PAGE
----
Who, What, Wear

Where Style Meets Substance

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  • Samuel Fosso
    Self Portrait, 1976
    Museum purchase with funds provided by the Acquisition Committee 03.10.23

  • Barkley Hendricks
    Lawdy Mama, 1969
    Gift of Stuart Liebman, in memory of Joseph B. Liebman 83.25

Who, What, Wear: Selections from the Permanent Collection, opening this Thursday at the Studio Museum in Harlem, frames style as substance. This exhibition aims to question how what one wears ultimately fashions the body as a symbolic vessel of meaning. Whether this meaning be social, cultural, or political, the clothing we put on our bodies speaks loudly – and if desired, proudly.

Aesthetic of the Cool

Dr. Robert Farris Thompson in conversation with Dr. Lowery Stokes Sims

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  • Robert Farris Thompson's Aesthetic of the Cool: Afro Atlantic Art and Music (2011)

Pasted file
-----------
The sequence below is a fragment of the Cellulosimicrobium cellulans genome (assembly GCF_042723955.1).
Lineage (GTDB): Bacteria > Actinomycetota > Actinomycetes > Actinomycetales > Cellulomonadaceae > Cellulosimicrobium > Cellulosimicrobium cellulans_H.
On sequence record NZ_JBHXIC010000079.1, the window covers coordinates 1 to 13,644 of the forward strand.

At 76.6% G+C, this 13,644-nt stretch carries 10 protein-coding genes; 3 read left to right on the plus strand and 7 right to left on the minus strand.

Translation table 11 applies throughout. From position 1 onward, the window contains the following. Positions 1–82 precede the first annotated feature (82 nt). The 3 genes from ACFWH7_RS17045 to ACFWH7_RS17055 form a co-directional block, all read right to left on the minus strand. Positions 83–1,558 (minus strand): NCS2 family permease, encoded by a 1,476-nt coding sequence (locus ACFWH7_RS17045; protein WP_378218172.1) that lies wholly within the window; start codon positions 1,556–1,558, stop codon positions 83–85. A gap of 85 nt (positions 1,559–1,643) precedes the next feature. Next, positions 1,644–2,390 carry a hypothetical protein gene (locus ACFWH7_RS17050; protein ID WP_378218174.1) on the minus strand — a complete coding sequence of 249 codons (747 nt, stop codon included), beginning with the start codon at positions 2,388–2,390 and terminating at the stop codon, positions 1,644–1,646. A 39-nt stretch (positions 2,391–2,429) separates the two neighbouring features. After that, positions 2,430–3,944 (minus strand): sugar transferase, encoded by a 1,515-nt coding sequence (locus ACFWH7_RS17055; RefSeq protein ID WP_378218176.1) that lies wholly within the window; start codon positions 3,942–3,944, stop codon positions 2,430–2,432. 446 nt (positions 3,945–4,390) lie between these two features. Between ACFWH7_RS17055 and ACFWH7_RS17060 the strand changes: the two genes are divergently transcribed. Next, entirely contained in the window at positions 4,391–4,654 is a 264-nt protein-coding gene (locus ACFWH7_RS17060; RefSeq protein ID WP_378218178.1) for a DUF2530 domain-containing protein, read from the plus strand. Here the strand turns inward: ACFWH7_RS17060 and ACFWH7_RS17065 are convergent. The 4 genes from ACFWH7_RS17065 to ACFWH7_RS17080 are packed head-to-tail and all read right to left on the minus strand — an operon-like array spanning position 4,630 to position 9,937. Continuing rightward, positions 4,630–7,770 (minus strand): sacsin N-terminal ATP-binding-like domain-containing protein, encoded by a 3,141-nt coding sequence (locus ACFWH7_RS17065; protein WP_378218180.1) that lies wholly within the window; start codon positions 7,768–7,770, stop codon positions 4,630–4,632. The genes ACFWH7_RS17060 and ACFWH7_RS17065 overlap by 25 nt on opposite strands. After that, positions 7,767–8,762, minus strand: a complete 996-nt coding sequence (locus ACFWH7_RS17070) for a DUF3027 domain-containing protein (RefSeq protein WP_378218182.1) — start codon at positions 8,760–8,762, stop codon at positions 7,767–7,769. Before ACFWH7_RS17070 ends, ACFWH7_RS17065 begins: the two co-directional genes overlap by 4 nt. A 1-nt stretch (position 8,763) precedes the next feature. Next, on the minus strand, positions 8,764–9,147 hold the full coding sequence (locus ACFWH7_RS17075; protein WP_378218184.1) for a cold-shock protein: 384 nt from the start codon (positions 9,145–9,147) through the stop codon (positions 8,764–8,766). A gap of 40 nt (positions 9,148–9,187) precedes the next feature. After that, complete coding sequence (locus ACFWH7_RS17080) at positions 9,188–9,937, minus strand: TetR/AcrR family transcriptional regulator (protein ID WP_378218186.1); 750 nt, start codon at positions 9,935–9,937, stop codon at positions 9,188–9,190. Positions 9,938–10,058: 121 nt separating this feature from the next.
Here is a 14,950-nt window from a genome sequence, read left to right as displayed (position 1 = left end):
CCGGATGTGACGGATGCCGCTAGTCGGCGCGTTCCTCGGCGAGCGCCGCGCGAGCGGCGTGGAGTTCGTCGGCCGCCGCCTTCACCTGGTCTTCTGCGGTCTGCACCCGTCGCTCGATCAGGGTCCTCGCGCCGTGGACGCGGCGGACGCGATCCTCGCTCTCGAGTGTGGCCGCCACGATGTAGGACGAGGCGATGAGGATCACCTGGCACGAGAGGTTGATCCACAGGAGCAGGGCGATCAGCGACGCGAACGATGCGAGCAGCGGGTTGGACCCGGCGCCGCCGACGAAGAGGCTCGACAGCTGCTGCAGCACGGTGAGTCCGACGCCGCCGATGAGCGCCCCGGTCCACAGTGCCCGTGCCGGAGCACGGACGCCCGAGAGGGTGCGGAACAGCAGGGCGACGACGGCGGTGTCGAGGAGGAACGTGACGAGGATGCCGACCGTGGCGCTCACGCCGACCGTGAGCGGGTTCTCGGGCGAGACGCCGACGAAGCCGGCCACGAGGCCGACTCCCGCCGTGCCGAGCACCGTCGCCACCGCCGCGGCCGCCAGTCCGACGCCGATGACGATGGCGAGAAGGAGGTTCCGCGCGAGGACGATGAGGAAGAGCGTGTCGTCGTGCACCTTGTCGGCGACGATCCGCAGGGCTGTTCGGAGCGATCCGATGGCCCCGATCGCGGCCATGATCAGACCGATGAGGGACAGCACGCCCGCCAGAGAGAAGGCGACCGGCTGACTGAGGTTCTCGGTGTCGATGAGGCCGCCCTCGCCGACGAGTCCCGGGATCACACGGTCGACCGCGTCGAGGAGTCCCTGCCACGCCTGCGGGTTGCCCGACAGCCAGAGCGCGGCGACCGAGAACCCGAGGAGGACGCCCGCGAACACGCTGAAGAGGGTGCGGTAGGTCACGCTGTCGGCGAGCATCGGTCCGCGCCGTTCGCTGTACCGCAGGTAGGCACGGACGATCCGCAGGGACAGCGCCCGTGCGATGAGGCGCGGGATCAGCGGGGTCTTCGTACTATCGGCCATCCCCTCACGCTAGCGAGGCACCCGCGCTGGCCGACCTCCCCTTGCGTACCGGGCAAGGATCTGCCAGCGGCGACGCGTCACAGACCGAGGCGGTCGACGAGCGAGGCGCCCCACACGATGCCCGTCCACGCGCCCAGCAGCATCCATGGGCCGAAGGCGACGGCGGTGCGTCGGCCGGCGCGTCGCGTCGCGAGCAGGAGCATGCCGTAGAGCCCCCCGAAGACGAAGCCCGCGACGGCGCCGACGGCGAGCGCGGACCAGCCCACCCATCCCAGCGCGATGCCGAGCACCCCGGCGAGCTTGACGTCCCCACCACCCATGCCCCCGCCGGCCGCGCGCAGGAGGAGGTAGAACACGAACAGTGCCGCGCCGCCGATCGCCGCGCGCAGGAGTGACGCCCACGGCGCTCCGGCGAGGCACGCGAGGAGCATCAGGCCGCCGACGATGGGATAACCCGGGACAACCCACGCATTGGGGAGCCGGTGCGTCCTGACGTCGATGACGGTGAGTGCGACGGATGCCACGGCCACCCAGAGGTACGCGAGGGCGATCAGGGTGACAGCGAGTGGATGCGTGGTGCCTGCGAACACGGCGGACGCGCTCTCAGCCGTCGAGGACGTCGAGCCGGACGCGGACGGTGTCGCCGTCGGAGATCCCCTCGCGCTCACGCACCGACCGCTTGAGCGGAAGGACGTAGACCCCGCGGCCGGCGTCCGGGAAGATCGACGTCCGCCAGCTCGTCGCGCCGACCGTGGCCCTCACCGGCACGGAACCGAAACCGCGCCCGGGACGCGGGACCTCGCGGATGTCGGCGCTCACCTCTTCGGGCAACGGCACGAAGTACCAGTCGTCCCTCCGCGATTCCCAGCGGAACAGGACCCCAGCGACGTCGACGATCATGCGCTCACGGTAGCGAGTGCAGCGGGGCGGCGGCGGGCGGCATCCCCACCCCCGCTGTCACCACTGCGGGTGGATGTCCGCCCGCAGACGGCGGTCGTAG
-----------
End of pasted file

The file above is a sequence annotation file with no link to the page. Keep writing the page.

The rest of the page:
• Agbeke Asoko, Dancing with Crown of Eyinle. 6 July 1965, Ejileté, Nigeria.

  • Shrine Head, Ife, Nigeria (12th-14th century) Courtesy of The Minneapolis Institute of Arts

  • Mambo dancers, Palladium Ballroom, 1 January 1954, New York NY.
    Photo: Yael Joel / Life Magazine / Time & Life pictures / Getty images

  • Keith Haring
    Untitled, 1983
    © The Estate of Keith Haring, Deutsche Bank Collection

“If you don’t know by now, don’t mess with it,” Dr. Robert Farris Thompson stated at the start of his program at the Studio Museum two weeks ago –followed quickly by a spirited promise that he was, indeed, going to “mess with it.”

“It” being, of course, the topic of the evening: Afro-Atlantic art. Last Thursday the Studio Museum galleries were filled to the brim with guests, eager to hear from two of the most prestigious art historians of our time. On the occasion of the release of Dr. Thompson's Aesthetic of the Cool: Afro-Atlantic Art and Music, the author sat down with Dr. Lowery Stokes Sims, Curator at the Museum of Arts and Design, New York, and former Studio Museum President, to discuss his concept of the “cool” in Afro-Atlantic culture.